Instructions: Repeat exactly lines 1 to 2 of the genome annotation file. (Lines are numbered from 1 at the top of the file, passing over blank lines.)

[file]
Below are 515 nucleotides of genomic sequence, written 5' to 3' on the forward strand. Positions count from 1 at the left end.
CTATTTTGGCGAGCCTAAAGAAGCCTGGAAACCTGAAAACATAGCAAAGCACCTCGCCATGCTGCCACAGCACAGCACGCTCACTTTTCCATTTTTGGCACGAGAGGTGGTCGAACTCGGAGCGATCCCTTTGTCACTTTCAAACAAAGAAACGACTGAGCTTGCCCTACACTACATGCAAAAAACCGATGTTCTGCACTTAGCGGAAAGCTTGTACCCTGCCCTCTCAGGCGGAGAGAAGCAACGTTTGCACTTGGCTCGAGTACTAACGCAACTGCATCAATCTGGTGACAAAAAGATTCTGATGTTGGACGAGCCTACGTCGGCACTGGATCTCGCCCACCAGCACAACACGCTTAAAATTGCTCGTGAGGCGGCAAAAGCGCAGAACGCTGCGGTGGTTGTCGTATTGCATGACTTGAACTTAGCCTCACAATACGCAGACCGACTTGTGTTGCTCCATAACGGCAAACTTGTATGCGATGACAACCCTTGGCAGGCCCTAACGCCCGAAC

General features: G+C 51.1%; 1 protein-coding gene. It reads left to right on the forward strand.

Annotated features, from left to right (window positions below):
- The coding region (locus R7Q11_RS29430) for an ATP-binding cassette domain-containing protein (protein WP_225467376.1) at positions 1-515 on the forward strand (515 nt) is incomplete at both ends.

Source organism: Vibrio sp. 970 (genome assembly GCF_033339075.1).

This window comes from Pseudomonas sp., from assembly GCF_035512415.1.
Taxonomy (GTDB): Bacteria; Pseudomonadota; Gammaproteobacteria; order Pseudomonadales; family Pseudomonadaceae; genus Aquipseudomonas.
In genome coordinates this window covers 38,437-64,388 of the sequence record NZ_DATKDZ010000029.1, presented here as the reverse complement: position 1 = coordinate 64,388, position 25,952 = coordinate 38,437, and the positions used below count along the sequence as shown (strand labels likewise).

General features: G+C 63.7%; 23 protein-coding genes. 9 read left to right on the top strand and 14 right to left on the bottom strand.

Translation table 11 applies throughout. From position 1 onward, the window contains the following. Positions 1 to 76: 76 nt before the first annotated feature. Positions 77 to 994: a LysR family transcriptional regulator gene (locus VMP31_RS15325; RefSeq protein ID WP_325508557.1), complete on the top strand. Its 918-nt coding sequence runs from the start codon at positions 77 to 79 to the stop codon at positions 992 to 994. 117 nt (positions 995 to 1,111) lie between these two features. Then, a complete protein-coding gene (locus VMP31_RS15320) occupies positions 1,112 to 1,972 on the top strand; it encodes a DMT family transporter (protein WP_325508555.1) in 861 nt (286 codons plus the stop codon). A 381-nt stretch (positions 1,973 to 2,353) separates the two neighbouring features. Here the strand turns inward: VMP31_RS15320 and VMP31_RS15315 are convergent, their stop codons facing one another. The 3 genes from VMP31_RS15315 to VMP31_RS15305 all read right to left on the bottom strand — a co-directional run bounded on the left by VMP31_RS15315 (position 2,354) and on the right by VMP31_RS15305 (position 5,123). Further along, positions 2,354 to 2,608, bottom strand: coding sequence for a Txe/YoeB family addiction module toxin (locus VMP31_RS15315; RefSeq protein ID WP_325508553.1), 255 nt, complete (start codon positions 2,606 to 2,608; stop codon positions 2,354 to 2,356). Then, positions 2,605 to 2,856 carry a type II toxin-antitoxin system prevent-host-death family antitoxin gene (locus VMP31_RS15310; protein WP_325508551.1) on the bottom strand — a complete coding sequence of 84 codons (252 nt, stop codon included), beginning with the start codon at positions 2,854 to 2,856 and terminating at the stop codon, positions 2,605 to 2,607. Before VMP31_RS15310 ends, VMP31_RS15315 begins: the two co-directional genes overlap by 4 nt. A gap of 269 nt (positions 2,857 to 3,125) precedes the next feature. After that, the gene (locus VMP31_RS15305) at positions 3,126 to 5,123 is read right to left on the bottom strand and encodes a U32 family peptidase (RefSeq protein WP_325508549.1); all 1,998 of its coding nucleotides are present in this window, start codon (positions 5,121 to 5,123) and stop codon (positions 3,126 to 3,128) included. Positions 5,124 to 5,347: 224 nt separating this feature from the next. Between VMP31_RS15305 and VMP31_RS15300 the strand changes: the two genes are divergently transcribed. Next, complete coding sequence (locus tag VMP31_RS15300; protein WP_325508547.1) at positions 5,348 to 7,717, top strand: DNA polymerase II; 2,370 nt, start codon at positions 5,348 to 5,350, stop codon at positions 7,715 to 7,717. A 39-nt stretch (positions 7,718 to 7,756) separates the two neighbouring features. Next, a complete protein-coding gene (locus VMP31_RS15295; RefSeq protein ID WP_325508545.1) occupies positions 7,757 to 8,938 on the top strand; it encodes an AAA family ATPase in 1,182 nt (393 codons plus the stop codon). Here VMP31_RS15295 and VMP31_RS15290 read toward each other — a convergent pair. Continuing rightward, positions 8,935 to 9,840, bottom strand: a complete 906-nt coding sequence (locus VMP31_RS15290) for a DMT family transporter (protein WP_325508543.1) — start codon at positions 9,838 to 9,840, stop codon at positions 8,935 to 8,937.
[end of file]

Below are 515 nucleotides of genomic sequence, written 5' to 3' on the forward strand. Positions count from 1 at the left end.
CTATTTTGGCGAGCCTAAAGAAGCCTGGAAACCTGAAAACATAGCAAAGCACCTCGCCATGCTGCCACAGCACAGCACGCTCACTTTTCCATTTTTGGCACGAGAGGTGGTCGAACTCGGAGCGATCCCTTTGTCACTTTCAAACAAAGAAACGACTGAGCTTGCCCTACACTACATGCAAAAAACCGATGTTCTGCACTTAGCGGAAAGCTTGTACCCTGCCCTCTCAGGCGGAGAGAAGCAACGTTTGCACTTGGCTCGAGTACTAACGCAACTGCATCAATCTGGTGACAAAAAGATTCTGATGTTGGACGAGCCTACGTCGGCACTGGATCTCGCCCACCAGCACAACACGCTTAAAATTGCTCGTGAGGCGGCAAAAGCGCAGAACGCTGCGGTGGTTGTCGTATTGCATGACTTGAACTTAGCCTCACAATACGCAGACCGACTTGTGTTGCTCCATAACGGCAAACTTGTATGCGATGACAACCCTTGGCAGGCCCTAACGCCCGAAC